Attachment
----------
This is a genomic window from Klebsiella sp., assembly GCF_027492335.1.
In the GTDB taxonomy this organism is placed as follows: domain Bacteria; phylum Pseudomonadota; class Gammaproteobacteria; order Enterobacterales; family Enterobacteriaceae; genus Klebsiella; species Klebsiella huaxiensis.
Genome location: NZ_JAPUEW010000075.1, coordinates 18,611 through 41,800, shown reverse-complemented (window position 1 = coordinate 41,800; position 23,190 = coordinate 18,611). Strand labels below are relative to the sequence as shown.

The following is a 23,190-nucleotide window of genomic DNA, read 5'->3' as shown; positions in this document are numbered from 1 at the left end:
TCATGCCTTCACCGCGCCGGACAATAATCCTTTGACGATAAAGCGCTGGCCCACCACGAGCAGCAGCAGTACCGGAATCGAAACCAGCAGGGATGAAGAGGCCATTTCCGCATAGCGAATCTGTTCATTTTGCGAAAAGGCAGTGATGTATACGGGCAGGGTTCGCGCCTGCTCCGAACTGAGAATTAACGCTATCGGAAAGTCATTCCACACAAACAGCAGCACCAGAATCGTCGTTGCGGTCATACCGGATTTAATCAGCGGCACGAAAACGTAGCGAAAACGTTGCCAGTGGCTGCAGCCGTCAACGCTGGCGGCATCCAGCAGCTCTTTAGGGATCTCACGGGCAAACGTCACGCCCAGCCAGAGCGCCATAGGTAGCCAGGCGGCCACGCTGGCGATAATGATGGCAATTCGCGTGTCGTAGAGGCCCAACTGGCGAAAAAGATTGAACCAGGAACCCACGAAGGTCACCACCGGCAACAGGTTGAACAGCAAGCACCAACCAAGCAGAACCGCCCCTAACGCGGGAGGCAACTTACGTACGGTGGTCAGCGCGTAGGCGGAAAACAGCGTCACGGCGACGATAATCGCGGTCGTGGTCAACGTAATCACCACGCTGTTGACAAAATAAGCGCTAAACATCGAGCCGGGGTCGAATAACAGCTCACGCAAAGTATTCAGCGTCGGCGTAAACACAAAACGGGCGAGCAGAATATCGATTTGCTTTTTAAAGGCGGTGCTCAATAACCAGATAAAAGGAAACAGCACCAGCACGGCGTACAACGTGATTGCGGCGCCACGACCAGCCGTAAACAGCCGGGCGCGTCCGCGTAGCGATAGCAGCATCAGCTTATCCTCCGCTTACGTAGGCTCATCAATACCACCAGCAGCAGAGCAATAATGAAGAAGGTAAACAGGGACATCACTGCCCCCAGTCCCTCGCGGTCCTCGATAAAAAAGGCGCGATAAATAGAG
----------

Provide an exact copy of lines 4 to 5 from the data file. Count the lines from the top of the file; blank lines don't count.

The following is a 23,190-nucleotide window of genomic DNA, read 5'->3' as shown; positions in this document are numbered from 1 at the left end:
TCATGCCTTCACCGCGCCGGACAATAATCCTTTGACGATAAAGCGCTGGCCCACCACGAGCAGCAGCAGTACCGGAATCGAAACCAGCAGGGATGAAGAGGCCATTTCCGCATAGCGAATCTGTTCATTTTGCGAAAAGGCAGTGATGTATACGGGCAGGGTTCGCGCCTGCTCCGAACTGAGAATTAACGCTATCGGAAAGTCATTCCACACAAACAGCAGCACCAGAATCGTCGTTGCGGTCATACCGGATTTAATCAGCGGCACGAAAACGTAGCGAAAACGTTGCCAGTGGCTGCAGCCGTCAACGCTGGCGGCATCCAGCAGCTCTTTAGGGATCTCACGGGCAAACGTCACGCCCAGCCAGAGCGCCATAGGTAGCCAGGCGGCCACGCTGGCGATAATGATGGCAATTCGCGTGTCGTAGAGGCCCAACTGGCGAAAAAGATTGAACCAGGAACCCACGAAGGTCACCACCGGCAACAGGTTGAACAGCAAGCACCAACCAAGCAGAACCGCCCCTAACGCGGGAGGCAACTTACGTACGGTGGTCAGCGCGTAGGCGGAAAACAGCGTCACGGCGACGATAATCGCGGTCGTGGTCAACGTAATCACCACGCTGTTGACAAAATAAGCGCTAAACATCGAGCCGGGGTCGAATAACAGCTCACGCAAAGTATTCAGCGTCGGCGTAAACACAAAACGGGCGAGCAGAATATCGATTTGCTTTTTAAAGGCGGTGCTCAATAACCAGATAAAAGGAAACAGCACCAGCACGGCGTACAACGTGATTGCGGCGCCACGACCAGCCGTAAACAGCCGGGCGCGTCCGCGTAGCGATAGCAGCATCAGCTTATCCTCCGCTTACGTAGGCTCATCAATACCACCAGCAGCAGAGCAATAATGAAGAAGGTAAACAGGGACATCACTGCCCCCAGTCCCTCGCGGTCCTCGATAAAAAAGGCGCGATAAATAGAG